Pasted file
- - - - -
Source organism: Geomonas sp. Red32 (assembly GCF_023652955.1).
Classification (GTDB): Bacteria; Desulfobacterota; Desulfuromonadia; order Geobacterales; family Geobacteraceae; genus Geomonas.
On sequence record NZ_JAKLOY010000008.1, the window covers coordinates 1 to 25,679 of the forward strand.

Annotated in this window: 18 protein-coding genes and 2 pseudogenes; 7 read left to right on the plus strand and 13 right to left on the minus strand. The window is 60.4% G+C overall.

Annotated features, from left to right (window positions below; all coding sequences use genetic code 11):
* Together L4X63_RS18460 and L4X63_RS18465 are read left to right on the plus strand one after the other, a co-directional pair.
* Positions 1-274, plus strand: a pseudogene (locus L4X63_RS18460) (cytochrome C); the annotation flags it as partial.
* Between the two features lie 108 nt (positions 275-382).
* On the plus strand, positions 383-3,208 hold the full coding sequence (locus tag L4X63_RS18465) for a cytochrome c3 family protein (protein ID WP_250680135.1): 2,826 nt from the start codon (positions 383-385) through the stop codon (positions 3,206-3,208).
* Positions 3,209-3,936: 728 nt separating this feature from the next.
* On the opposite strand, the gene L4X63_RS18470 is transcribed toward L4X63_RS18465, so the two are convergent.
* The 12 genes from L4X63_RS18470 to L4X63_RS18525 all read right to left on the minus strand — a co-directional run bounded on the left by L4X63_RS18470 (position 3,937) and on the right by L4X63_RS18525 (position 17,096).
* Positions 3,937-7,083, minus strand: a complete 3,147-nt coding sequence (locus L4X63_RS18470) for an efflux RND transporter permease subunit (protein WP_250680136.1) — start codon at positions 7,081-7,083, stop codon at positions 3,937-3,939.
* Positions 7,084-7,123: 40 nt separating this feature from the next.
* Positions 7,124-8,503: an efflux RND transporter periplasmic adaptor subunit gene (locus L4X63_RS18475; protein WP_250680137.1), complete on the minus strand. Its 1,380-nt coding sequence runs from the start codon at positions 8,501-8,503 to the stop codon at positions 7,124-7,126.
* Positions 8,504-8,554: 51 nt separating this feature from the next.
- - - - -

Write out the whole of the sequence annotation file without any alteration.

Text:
Source organism: Geomonas sp. Red32 (assembly GCF_023652955.1).
Classification (GTDB): Bacteria; Desulfobacterota; Desulfuromonadia; order Geobacterales; family Geobacteraceae; genus Geomonas.
On sequence record NZ_JAKLOY010000008.1, the window covers coordinates 1 to 25,679 of the forward strand.

Annotated in this window: 18 protein-coding genes and 2 pseudogenes; 7 read left to right on the plus strand and 13 right to left on the minus strand. The window is 60.4% G+C overall.

Annotated features, from left to right (window positions below; all coding sequences use genetic code 11):
* Together L4X63_RS18460 and L4X63_RS18465 are read left to right on the plus strand one after the other, a co-directional pair.
* Positions 1-274, plus strand: a pseudogene (locus L4X63_RS18460) (cytochrome C); the annotation flags it as partial.
* Between the two features lie 108 nt (positions 275-382).
* On the plus strand, positions 383-3,208 hold the full coding sequence (locus tag L4X63_RS18465) for a cytochrome c3 family protein (protein ID WP_250680135.1): 2,826 nt from the start codon (positions 383-385) through the stop codon (positions 3,206-3,208).
* Positions 3,209-3,936: 728 nt separating this feature from the next.
* On the opposite strand, the gene L4X63_RS18470 is transcribed toward L4X63_RS18465, so the two are convergent.
* The 12 genes from L4X63_RS18470 to L4X63_RS18525 all read right to left on the minus strand — a co-directional run bounded on the left by L4X63_RS18470 (position 3,937) and on the right by L4X63_RS18525 (position 17,096).
* Positions 3,937-7,083, minus strand: a complete 3,147-nt coding sequence (locus L4X63_RS18470) for an efflux RND transporter permease subunit (protein WP_250680136.1) — start codon at positions 7,081-7,083, stop codon at positions 3,937-3,939.
* Positions 7,084-7,123: 40 nt separating this feature from the next.
* Positions 7,124-8,503: an efflux RND transporter periplasmic adaptor subunit gene (locus L4X63_RS18475; protein WP_250680137.1), complete on the minus strand. Its 1,380-nt coding sequence runs from the start codon at positions 8,501-8,503 to the stop codon at positions 7,124-7,126.
* Positions 8,504-8,554: 51 nt separating this feature from the next.